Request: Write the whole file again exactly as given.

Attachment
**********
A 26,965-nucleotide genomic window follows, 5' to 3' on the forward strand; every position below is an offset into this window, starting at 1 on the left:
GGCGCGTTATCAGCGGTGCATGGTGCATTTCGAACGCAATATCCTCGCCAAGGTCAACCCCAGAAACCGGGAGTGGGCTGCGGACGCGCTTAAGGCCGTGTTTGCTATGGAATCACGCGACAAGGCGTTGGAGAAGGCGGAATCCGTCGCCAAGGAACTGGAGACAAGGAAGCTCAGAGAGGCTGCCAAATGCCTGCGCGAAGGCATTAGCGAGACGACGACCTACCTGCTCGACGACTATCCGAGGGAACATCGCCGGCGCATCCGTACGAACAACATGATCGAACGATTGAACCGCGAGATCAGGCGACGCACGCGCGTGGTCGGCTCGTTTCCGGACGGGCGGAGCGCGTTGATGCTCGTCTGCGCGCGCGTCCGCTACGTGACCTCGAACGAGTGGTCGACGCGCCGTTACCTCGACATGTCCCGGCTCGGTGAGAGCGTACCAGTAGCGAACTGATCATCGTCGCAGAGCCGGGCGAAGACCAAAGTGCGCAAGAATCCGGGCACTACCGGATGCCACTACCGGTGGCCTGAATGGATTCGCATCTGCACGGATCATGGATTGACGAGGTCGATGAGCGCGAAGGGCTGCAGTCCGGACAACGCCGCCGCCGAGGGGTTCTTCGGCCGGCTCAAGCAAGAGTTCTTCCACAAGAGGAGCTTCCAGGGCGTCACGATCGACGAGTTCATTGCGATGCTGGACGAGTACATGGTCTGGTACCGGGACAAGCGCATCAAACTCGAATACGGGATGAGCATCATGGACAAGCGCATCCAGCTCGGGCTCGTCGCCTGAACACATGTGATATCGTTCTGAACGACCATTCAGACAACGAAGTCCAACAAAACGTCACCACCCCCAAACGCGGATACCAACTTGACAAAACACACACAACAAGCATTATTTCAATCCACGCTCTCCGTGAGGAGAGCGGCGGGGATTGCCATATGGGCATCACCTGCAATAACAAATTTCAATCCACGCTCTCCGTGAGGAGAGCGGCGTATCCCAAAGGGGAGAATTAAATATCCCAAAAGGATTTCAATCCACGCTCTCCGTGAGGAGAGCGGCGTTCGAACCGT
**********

A 26,965-nucleotide genomic window follows, 5' to 3' on the forward strand; every position below is an offset into this window, starting at 1 on the left:
GGCGCGTTATCAGCGGTGCATGGTGCATTTCGAACGCAATATCCTCGCCAAGGTCAACCCCAGAAACCGGGAGTGGGCTGCGGACGCGCTTAAGGCCGTGTTTGCTATGGAATCACGCGACAAGGCGTTGGAGAAGGCGGAATCCGTCGCCAAGGAACTGGAGACAAGGAAGCTCAGAGAGGCTGCCAAATGCCTGCGCGAAGGCATTAGCGAGACGACGACCTACCTGCTCGACGACTATCCGAGGGAACATCGCCGGCGCATCCGTACGAACAACATGATCGAACGATTGAACCGCGAGATCAGGCGACGCACGCGCGTGGTCGGCTCGTTTCCGGACGGGCGGAGCGCGTTGATGCTCGTCTGCGCGCGCGTCCGCTACGTGACCTCGAACGAGTGGTCGACGCGCCGTTACCTCGACATGTCCCGGCTCGGTGAGAGCGTACCAGTAGCGAACTGATCATCGTCGCAGAGCCGGGCGAAGACCAAAGTGCGCAAGAATCCGGGCACTACCGGATGCCACTACCGGTGGCCTGAATGGATTCGCATCTGCACGGATCATGGATTGACGAGGTCGATGAGCGCGAAGGGCTGCAGTCCGGACAACGCCGCCGCCGAGGGGTTCTTCGGCCGGCTCAAGCAAGAGTTCTTCCACAAGAGGAGCTTCCAGGGCGTCACGATCGACGAGTTCATTGCGATGCTGGACGAGTACATGGTCTGGTACCGGGACAAGCGCATCAAACTCGAATACGGGATGAGCATCATGGACAAGCGCATCCAGCTCGGGCTCGTCGCCTGAACACATGTGATATCGTTCTGAACGACCATTCAGACAACGAAGTCCAACAAAACGTCACCACCCCCAAACGCGGATACCAACTTGACAAAACACACACAACAAGCATTATTTCAATCCACGCTCTCCGTGAGGAGAGCGGCGGGGATTGCCATATGGGCATCACCTGCAATAACAAATTTCAATCCACGCTCTCCGTGAGGAGAGCGGCGTATCCCAAAGGGGAGAATTAAATATCCCAAAAGGATTTCAATCCACGCTCTCCGTGAGGAGAGCGGCGTTCGAACCGT